Saturday, July 14, 2007

Gameplay Powerups

Super Metroid had one of the greatest power ups I've ever known in a 2D platform game: the x-ray scope. Once you acquired it, you were able to scan your immediate area for invisible holes that led to other areas you previously had no idea existed.

This powerup—and lots of other powerups from days gone by—added a gameplay element. You all-of-a-sudden had an ability you didn't have before. Perhaps more importantly, it added a gameplay element well into (~50%?) the game. But to my mind, Super Metroid powerups demonstrated something that other games at the time didn't "get": powerups can extend the life of the game. A powerup can make the player want to re-explore the entire world. Isn't that powerful?

Unfortunately, even Super Metroid didn't fully exploit this property of powerups. The x-ray scope was more a necessity for completing the game than a novelty. Precious few areas had any discoverable chambers that existed only to be explored for exploration's sake. (Not to mention that the Metroid games never really had any concept of "plunder" or loot, like coins or trophies that would make the discoverable areas worth exploring.)

But what happened to gameplay powerups? Today the word "powerup" borders on being obsolete. Instead, most games tend to focus on attaining better versions of existing equipment: a better gun, a better sword, better armor, etc.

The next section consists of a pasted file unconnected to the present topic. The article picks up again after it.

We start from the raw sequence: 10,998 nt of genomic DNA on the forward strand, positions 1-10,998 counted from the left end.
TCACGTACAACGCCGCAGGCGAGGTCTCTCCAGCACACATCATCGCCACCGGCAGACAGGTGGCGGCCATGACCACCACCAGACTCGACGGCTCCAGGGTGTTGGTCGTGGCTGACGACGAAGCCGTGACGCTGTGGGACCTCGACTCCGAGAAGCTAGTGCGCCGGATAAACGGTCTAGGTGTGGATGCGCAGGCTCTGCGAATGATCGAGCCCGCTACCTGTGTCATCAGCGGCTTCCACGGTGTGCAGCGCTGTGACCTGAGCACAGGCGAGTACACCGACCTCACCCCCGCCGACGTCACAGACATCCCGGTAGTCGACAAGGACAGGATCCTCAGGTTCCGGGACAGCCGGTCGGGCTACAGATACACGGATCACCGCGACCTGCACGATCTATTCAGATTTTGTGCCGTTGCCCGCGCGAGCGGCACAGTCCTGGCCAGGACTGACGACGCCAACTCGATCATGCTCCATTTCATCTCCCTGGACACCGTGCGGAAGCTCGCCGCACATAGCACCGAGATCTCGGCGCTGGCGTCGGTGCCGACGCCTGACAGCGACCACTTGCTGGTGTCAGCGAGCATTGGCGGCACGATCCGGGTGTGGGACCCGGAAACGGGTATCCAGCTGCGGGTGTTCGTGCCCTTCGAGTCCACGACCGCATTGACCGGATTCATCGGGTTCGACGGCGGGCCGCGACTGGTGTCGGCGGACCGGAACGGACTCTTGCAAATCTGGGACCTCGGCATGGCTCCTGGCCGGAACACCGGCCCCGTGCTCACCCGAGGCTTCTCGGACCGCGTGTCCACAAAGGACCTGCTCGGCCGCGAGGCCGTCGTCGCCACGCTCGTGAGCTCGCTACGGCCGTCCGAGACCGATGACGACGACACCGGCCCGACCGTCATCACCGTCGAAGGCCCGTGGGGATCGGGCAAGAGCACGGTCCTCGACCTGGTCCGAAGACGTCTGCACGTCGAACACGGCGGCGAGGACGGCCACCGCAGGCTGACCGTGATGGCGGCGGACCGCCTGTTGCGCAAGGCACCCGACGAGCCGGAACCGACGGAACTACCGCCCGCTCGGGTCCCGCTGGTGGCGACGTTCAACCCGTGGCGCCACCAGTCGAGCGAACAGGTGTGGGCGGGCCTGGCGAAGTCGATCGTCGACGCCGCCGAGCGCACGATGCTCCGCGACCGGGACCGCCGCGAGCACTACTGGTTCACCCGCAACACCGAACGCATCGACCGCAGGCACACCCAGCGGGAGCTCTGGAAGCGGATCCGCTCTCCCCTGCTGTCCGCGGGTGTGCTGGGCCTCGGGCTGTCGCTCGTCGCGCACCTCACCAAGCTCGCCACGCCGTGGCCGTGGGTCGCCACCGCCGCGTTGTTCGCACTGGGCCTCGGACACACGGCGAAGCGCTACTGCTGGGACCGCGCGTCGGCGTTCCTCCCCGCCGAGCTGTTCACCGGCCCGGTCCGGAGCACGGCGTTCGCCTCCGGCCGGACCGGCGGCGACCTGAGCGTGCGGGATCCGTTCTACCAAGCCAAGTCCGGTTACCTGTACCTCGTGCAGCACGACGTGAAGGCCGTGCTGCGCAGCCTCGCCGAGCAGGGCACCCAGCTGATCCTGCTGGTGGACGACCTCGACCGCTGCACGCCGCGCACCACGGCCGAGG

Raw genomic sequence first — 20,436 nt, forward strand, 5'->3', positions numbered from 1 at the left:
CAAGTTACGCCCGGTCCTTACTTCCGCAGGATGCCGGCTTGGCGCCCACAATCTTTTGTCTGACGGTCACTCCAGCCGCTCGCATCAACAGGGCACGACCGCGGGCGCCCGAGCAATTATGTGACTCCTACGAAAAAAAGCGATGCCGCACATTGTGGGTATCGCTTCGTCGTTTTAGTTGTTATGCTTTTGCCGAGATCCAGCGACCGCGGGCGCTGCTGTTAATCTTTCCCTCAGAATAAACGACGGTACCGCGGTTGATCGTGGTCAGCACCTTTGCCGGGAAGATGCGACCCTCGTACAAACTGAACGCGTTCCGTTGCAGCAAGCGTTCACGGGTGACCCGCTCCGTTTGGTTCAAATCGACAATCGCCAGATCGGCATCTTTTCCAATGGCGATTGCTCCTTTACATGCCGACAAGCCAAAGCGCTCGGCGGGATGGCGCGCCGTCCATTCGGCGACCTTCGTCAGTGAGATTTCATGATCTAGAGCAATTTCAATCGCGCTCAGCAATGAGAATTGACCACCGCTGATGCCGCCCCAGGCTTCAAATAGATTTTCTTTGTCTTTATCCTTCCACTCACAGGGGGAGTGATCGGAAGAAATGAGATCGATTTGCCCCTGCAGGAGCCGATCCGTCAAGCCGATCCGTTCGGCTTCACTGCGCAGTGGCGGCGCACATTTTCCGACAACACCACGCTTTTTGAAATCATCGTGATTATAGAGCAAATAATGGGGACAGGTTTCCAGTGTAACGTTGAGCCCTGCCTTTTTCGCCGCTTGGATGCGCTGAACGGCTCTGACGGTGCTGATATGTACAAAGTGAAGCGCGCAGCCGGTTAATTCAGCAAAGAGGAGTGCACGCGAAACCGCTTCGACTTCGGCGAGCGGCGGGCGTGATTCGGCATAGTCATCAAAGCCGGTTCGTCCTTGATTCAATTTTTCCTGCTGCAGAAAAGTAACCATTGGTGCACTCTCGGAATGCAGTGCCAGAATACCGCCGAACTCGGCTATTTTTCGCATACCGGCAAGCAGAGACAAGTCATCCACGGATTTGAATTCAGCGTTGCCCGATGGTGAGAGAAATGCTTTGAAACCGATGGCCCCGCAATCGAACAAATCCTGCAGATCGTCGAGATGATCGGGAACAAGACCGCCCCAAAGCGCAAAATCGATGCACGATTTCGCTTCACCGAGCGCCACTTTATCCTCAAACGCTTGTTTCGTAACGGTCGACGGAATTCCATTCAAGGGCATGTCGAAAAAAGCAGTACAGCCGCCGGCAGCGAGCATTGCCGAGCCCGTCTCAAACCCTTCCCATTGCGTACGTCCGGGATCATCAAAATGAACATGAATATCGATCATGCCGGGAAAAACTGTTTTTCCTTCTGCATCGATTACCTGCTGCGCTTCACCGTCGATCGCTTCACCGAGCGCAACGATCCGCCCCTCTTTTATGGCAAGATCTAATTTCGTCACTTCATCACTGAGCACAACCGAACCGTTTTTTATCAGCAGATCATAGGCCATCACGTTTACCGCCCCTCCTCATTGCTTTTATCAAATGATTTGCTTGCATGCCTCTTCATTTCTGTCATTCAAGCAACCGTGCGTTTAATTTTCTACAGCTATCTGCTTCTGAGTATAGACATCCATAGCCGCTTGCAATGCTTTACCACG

The last time I saw a gameplay powerup that seemed to have untapped potential was when I played Super Paper Mario; the magical 3D wand was such a clever bit, but again, it was a necessity, and may not have lended itself well to being introduced late in the game.

I'd like Vyde to place a special emphasis on exploring powerups as a link between the player and the environment. I want Vyde to have powerups that make you want to re-explore and experiment with the world. I'd like to invent powerups that aren't designed to allow you to reach your one-and-only goal (finishing the game), but are instead designed to extrude the world into another dimension of play for play's sake.

After all, as has been hinted at already, a boundless game makes for some serious challenges in keeping the player engaged.

Next, I'm going to wax philosophic on the concept of loot in games.

1 Comments:

Blogger Tim said...

Don't forget the game that mastered the art of collecting loot, Diablo! (Well, and nethack) Most loot was, as you said, upgrading items, but still, it was incredibly addicting, as I know you're aware of, hehe. Then in 2, there were the charms, and jewels, etc. 'sets' of loot are always a driving force, too, and are completely optional. I'm not sure I've ever seen a game that had 'sets' other than weapon/armor combos. Might be kinda cool to be able to build items from pieces of loot somehow...trinkets and such.
-Exarch

7/16/2007 01:13:00 PM  

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